Win, lose or draw when Kinsale King tries to become only the second horse to successfully defend his title in the US$2 million Golden Shaheen, trainer Carl O'Callaghan is keen to be in Hong Kong next December with the six-year-old.
'I had intended to be there last December with him, but he's always had problems with his feet and that flared up again and we had to call it off,' said the popular California-based Irishman, who won his first Group One last year at Meydan and celebrated with an Irish jig in the enclosure.
O'Callaghan, who spent three years living on the street in New York before he started in racing, has held a trainer's licence for just a handful of years, but is an unabashed fan of travelling to the world's great meetings, despite some criticism that he asked too much of Kinsale King last year.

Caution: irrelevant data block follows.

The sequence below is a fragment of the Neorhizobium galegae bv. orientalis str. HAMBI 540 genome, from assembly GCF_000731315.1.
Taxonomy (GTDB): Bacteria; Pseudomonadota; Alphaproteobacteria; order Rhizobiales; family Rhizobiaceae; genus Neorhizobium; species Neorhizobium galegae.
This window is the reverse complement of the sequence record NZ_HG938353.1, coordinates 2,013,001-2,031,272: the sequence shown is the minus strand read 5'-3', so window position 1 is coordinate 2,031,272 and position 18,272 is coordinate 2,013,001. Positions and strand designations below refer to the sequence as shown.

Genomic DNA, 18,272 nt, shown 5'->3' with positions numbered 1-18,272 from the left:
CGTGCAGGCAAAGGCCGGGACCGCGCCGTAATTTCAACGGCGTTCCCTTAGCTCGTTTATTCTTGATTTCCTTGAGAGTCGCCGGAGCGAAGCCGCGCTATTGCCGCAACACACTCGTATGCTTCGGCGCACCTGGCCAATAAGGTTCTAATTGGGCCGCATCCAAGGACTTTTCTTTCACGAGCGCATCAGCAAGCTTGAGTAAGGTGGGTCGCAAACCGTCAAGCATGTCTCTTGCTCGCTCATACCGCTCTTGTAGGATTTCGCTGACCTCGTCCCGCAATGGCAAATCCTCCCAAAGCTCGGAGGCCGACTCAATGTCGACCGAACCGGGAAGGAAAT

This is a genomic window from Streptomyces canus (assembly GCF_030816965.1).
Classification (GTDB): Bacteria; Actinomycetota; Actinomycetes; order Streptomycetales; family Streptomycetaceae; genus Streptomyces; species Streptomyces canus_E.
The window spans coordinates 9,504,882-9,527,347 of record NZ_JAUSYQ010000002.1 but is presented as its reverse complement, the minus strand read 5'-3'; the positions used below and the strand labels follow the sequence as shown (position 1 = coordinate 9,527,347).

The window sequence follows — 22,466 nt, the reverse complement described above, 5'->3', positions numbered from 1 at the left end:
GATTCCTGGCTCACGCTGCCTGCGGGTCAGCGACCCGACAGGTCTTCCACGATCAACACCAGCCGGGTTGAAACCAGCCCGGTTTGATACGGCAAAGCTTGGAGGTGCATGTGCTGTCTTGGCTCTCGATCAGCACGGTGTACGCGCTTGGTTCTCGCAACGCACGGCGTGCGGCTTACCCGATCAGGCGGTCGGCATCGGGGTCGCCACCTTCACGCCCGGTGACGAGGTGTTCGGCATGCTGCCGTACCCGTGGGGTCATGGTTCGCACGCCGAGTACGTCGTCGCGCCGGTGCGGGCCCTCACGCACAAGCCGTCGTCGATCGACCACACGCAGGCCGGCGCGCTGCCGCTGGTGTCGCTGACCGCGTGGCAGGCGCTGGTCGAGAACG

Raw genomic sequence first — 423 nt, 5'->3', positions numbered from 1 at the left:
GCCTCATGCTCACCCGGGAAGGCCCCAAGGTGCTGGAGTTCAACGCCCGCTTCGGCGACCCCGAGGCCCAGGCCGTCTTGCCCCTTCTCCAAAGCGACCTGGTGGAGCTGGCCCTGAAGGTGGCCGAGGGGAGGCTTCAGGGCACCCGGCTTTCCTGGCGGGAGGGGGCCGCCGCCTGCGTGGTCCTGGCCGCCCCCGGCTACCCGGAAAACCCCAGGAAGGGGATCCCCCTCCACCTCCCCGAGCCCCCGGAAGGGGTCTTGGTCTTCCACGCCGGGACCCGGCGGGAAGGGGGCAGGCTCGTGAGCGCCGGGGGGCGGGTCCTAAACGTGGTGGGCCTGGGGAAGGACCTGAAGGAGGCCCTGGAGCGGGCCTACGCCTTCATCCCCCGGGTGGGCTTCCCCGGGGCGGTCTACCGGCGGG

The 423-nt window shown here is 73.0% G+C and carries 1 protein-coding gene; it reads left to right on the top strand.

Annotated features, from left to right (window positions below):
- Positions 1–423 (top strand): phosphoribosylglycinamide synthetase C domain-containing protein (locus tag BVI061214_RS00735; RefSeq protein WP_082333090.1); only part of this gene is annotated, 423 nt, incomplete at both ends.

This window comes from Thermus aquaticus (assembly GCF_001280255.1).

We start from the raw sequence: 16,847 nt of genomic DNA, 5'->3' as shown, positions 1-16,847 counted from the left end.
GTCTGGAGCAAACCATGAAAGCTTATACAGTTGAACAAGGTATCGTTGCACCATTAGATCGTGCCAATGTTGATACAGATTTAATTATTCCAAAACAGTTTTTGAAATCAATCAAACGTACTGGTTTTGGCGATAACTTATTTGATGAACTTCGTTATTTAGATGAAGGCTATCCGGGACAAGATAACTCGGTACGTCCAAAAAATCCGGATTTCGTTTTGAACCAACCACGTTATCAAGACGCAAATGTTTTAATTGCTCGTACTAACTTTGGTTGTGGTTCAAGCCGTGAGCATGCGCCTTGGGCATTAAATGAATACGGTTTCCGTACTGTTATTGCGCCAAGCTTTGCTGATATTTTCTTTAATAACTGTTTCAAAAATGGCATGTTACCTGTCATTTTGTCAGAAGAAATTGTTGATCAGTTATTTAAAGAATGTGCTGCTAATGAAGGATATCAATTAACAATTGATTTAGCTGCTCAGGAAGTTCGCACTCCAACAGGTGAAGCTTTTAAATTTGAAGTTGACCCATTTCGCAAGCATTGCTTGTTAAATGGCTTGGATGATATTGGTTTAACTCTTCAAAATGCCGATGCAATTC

'Well, some people said that but I can't see it. We came here and won, we went to Royal Ascot and he ran third. The only run he had that wasn't really on the plan was at Newmarket when he ran poorly, but after that he had a good break before I got him ready for this race,' O'Callaghan said. 'And I'd rather be here than at home with him. For one thing, his feet are much better here in the dryness and the heat. If he stayed home, it's pouring with rain and the best option would have for him would be a US$50,000 race in a couple of weeks. I'd rather be here running for a couple of million.'
Caller One (2001, 2002) is the only two-time winner of the sprint, and O'Callaghan says Kinsale King is going just as well now as when he beat Rocket Man 12 months ago, though it isn't the sizeable Asian contingent in the race that bothers him. 'I'm just a bit intimidated by Euroears - I can't believe I've come halfway around the world for a race and have to run into Bob Baffert,' he said. 'I can do that at home.'Topics: California Human Interest New York